8.) Let the Benefits Do the Talking Business decision makers always look for benefits. Tell them how your product can save them money or increase market share. Doing your homework with companies also goes a long way. “Dear Mr. Smith: I believe that I can help you increase your line speeds by more than 25%. I would do this by...” Give them some information but always leave things open to discuss further at the show.

9.) Offer Special Event Promotions Force decision makers to decide. 25% off equipment purchased at the show in an exclusive invitation sent directly to your target prior to the show, can be a strong impetuous to buy. A promotional offer, especially one that has an element of exclusivity to it, can help create a personal connection that may be valuable down the road. If you do take orders at the show, both iPhone and Amex have an APPS for automatic credit card purchases. Or make certain that you have order forms on hand for filling out and signing off. This ‘seals the deal’ and gives you instant ROI, (and sometimes and an instant raise from your boss!)

10.) Connect Online Many decision makers are on LinkedIn and other social media sites. Connecting with them there is a great way of getting past the stream of email they get every day. Also, you can connect with them through groups instead of direct contact (which can be a taboo if you don't actually know them). Join groups associated with the trade show or with your industry and then look through the other members. Usually groups in LinkedIn allow you to message other members.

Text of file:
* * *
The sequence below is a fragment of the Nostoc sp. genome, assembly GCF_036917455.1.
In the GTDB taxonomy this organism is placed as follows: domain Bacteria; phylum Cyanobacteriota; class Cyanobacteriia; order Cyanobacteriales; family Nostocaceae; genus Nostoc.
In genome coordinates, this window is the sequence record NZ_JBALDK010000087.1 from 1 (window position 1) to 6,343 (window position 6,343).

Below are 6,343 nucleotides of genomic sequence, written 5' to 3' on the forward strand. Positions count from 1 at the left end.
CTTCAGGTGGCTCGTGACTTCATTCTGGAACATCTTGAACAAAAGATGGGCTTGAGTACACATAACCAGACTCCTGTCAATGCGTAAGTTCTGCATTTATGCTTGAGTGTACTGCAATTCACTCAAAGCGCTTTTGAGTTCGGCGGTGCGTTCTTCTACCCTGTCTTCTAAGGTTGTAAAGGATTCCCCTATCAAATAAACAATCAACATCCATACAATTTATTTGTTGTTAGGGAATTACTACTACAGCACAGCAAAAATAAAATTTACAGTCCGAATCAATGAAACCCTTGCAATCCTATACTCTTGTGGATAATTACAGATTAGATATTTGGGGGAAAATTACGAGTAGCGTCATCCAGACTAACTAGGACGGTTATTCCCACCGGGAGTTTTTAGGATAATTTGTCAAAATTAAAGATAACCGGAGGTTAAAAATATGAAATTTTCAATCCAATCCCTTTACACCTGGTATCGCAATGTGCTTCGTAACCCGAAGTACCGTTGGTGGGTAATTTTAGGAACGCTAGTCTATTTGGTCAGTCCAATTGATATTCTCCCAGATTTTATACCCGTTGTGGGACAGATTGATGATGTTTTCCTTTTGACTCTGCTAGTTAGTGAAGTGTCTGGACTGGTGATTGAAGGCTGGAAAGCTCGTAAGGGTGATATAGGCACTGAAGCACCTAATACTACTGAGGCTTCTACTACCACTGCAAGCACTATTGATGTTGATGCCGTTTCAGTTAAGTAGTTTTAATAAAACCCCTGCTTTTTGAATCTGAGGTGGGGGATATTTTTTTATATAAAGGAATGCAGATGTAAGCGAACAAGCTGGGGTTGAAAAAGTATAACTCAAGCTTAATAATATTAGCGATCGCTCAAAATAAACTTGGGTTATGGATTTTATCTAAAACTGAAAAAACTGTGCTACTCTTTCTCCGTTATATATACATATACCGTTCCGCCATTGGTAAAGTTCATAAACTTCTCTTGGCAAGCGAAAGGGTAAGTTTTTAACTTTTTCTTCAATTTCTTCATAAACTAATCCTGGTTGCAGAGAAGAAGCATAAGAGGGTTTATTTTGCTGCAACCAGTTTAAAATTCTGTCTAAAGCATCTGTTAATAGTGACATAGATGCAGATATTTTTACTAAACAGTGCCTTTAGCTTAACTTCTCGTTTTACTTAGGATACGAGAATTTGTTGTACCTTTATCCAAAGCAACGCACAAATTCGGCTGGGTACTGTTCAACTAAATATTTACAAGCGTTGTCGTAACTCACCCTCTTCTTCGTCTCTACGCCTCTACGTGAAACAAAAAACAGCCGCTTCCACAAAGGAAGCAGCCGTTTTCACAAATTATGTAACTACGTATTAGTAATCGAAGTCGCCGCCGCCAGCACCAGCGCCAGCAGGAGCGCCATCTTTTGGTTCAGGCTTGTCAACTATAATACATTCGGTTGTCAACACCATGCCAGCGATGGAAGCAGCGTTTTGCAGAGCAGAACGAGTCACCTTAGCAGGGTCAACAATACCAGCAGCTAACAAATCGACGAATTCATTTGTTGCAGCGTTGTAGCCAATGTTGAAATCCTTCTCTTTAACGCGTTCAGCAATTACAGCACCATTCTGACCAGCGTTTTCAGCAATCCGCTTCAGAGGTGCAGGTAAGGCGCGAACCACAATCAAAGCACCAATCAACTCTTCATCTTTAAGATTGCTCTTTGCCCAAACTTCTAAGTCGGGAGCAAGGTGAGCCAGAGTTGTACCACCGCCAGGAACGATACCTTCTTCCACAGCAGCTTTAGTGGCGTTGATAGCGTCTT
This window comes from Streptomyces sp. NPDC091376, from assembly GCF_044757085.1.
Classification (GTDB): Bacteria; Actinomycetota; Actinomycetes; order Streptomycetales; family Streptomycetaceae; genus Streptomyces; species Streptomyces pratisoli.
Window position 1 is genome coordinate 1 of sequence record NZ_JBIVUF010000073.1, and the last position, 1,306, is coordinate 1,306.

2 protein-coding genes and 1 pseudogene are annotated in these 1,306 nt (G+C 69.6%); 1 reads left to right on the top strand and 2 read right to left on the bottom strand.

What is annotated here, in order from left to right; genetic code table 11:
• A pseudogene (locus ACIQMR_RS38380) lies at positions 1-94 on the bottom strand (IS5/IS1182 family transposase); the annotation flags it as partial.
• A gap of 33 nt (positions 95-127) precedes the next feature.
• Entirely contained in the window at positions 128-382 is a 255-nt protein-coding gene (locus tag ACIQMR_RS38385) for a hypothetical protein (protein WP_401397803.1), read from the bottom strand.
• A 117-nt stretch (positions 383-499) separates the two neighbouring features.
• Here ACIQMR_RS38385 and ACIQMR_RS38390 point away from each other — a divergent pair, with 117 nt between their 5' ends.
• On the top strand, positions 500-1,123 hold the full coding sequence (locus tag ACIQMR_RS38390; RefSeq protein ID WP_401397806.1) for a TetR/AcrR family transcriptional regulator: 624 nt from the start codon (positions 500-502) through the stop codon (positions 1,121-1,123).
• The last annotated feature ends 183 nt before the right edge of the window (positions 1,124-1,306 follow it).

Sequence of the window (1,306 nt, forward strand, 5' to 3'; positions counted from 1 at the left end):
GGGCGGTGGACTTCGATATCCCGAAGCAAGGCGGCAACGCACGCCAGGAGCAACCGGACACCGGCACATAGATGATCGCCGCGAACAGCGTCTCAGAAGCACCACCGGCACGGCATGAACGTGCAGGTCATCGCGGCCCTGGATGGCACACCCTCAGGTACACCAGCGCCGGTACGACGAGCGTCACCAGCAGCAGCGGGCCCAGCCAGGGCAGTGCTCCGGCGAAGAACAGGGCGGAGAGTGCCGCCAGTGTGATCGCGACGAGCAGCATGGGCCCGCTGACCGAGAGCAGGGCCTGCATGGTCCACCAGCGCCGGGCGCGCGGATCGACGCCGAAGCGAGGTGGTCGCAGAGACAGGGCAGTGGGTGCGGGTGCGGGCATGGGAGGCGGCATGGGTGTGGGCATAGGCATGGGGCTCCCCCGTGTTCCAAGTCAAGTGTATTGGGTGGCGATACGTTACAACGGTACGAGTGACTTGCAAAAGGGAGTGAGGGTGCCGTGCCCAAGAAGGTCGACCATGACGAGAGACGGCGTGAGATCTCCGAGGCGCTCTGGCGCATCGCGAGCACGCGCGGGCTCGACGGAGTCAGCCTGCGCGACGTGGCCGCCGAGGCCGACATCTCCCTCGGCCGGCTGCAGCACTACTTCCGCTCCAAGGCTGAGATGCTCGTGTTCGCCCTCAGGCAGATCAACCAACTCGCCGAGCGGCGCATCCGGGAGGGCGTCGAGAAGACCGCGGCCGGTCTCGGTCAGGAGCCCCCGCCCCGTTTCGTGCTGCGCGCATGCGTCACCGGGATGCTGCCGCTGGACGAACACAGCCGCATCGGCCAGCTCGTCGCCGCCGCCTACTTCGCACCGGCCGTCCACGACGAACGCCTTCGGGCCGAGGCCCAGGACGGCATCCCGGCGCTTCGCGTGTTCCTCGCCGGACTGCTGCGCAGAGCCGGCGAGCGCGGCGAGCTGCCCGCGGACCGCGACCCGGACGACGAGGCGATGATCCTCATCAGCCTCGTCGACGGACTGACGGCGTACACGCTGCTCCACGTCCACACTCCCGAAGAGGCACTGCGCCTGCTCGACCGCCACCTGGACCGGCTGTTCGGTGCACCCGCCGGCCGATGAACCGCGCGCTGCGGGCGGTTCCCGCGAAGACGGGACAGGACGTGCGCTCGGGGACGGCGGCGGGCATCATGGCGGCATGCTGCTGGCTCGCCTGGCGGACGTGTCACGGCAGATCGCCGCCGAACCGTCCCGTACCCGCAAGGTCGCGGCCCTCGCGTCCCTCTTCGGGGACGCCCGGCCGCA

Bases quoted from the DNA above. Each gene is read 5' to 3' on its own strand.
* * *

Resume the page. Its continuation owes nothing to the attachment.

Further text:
Overall, targeting individuals to come to your booth requires planning, execution, and a real commitment to making it happen. Building long term relationships with these folks will be better for your business today and tomorrow, so it’s vital that Mr. Big or Ms. Big know they’re important to you. Utilizing some of the tips provided here can go a long way toward achieving your objective of building the relationship with key decision-makers that will help propel your business forward.